There have been two main factors. The first has been creativity, and the willingness to consider new ways to solve problems. When I was setting up Collection Pot, I did so with a vision for what I wanted to achieve. I didn’t look at the problem from a technical perspective, but from the end user’s perspective. What did the person who was usually left to arrange the collection want from Collection Pot, what did the recipient want from Collection Pot? Trying to answer these questions creatively, and develop something exciting, fun and engaging was my priority. The second has always been determination. From a young age, I was determined to get out into the world and earn my living. If something doesn’t exist, who’s to say that you can’t be the one to create it? Collection Pot is constantly evolving, improving and adapting, and I think you have to possess that determination to push through to the next innovation so your product and service can develop.

What top tips would you give to an individual who is trying to excel in their career in technology?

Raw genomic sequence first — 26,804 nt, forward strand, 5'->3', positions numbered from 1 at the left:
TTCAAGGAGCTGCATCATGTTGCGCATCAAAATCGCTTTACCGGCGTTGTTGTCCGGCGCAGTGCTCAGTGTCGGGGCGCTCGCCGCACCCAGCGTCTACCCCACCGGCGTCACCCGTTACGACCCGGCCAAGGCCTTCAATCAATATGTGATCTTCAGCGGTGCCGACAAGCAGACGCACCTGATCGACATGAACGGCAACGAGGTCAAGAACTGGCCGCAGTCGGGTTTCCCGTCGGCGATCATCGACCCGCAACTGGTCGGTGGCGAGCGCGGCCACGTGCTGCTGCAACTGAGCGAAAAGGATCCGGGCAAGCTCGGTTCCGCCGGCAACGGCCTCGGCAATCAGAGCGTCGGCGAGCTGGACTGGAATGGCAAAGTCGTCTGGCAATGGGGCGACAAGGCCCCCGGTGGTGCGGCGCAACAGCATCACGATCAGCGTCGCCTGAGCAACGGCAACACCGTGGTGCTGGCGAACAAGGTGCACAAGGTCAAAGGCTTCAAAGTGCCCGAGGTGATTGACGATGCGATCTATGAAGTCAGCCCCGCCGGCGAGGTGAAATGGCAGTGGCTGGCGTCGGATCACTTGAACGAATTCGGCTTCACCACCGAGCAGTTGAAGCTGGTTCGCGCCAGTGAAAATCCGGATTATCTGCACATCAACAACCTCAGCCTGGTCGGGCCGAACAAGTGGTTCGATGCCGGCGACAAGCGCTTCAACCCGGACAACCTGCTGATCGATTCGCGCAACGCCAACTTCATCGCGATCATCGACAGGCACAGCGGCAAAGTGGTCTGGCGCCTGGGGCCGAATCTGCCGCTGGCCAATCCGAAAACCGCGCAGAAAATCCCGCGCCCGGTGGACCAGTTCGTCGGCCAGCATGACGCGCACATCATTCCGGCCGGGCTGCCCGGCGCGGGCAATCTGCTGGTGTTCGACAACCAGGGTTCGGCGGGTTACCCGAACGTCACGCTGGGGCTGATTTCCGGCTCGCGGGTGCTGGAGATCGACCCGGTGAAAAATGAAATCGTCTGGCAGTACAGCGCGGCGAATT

Technology is such a broad term, and covers so many differing career paths. I don’t have a technology background at all and would never have imagined that I would become the CEO of a fintech. What I have done, is taken a problem, an idea and a solution and developed it alongside experts to create a platform that is beneficial for many people. My advice to anyone pivoting or starting out, is to find people who inspire you- whether from the technology sector or not. Understand what motivates them, how they have succeeded, don’t be afraid to ask for advice and seek mentorship.  From this advice, you can add your own beliefs, values and personality. Remember, there is always someone who will be able to help, you just need to ask, and who knows where that conversation may lead.